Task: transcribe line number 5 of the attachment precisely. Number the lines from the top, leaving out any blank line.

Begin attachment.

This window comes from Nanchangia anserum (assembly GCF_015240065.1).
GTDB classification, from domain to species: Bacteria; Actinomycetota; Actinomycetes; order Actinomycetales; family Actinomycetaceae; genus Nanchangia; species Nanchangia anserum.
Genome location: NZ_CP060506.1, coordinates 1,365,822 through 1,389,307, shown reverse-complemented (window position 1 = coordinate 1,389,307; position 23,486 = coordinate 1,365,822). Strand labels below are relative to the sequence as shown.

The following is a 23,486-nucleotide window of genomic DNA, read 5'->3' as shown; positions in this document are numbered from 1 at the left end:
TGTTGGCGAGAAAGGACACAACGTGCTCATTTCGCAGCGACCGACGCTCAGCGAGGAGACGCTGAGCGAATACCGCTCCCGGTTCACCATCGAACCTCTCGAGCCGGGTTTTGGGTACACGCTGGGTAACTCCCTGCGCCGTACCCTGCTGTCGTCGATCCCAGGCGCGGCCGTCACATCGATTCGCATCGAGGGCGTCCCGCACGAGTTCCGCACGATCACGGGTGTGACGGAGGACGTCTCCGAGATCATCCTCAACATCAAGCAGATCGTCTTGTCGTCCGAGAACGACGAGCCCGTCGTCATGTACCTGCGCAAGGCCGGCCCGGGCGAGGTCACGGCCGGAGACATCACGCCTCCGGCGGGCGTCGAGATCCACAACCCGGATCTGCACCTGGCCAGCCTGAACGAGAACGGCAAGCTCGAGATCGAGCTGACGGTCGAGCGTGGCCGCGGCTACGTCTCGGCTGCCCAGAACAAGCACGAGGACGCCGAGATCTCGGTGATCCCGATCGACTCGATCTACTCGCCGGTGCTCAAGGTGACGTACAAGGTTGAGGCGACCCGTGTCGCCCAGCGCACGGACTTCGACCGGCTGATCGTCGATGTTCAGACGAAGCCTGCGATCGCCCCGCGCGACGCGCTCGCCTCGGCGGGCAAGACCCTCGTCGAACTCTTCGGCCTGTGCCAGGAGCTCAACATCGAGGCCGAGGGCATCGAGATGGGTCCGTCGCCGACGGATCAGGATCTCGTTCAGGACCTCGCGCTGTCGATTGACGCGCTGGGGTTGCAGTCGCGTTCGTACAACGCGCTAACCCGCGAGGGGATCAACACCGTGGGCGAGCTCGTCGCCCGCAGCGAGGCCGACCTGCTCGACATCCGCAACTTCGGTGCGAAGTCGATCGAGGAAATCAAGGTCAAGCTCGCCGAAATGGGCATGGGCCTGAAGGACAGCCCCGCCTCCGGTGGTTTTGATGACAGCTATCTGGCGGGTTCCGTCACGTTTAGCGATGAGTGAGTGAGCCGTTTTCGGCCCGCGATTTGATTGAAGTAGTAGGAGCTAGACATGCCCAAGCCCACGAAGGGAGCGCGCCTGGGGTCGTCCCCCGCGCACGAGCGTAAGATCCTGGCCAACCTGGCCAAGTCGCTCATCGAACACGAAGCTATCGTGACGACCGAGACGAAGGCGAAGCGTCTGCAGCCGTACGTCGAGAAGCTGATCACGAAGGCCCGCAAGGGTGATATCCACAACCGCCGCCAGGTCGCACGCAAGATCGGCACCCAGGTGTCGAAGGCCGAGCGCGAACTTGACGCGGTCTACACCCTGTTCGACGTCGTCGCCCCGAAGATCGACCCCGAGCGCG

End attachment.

TGTTGGCGAGAAAGGACACAACGTGCTCATTTCGCAGCGACCGACGCTCAGCGAGGAGACGCTGAGCGAATACCGCTCCCGGTTCACCATCGAACCTCTCGAGCCGGGTTTTGGGTACACGCTGGGTAACTCCCTGCGCCGTACCCTGCTGTCGTCGATCCCAGGCGCGGCCGTCACATCGATTCGCATCGAGGGCGTCCCGCACGAGTTCCGCACGATCACGGGTGTGACGGAGGACGTCTCCGAGATCATCCTCAACATCAAGCAGATCGTCTTGTCGTCCGAGAACGACGAGCCCGTCGTCATGTACCTGCGCAAGGCCGGCCCGGGCGAGGTCACGGCCGGAGACATCACGCCTCCGGCGGGCGTCGAGATCCACAACCCGGATCTGCACCTGGCCAGCCTGAACGAGAACGGCAAGCTCGAGATCGAGCTGACGGTCGAGCGTGGCCGCGGCTACGTCTCGGCTGCCCAGAACAAGCACGAGGACGCCGAGATCTCGGTGATCCCGATCGACTCGATCTACTCGCCGGTGCTCAAGGTGACGTACAAGGTTGAGGCGACCCGTGTCGCCCAGCGCACGGACTTCGACCGGCTGATCGTCGATGTTCAGACGAAGCCTGCGATCGCCCCGCGCGACGCGCTCGCCTCGGCGGGCAAGACCCTCGTCGAACTCTTCGGCCTGTGCCAGGAGCTCAACATCGAGGCCGAGGGCATCGAGATGGGTCCGTCGCCGACGGATCAGGATCTCGTTCAGGACCTCGCGCTGTCGATTGACGCGCTGGGGTTGCAGTCGCGTTCGTACAACGCGCTAACCCGCGAGGGGATCAACACCGTGGGCGAGCTCGTCGCCCGCAGCGAGGCCGACCTGCTCGACATCCGCAACTTCGGTGCGAAGTCGATCGAGGAAATCAAGGTCAAGCTCGCCGAAATGGGCATGGGCCTGAAGGACAGCCCCGCCTCCGGTGGTTTTGATGACAGCTATCTGGCGGGTTCCGTCACGTTTAGCGATGAGTGAGTGAGCCGTTTTCGGCCCGCGATTTGATTGAAGTAGTAGGAGCTAGACATGCCCAAGCCCACGAAGGGAGCGCGCCTGGGGTCGTCCCCCGCGCACGAGCGTAAGATCCTGGCCAACCTGGCCAAGTCGCTCATCGAACACGAAGCTATCGTGACGACCGAGACGAAGGCGAAGCGTCTGCAGCCGTACGTCGAGAAGCTGATCACGAAGGCCCGCAAGGGTGATATCCACAACCGCCGCCAGGTCGCACGCAAGATCGGCACCCAGGTGTCGAAGGCCGAGCGCGAACTTGACGCGGTCTACACCCTGTTCGACGTCGTCGCCCCGAAGATCGACCCCGAGCGCG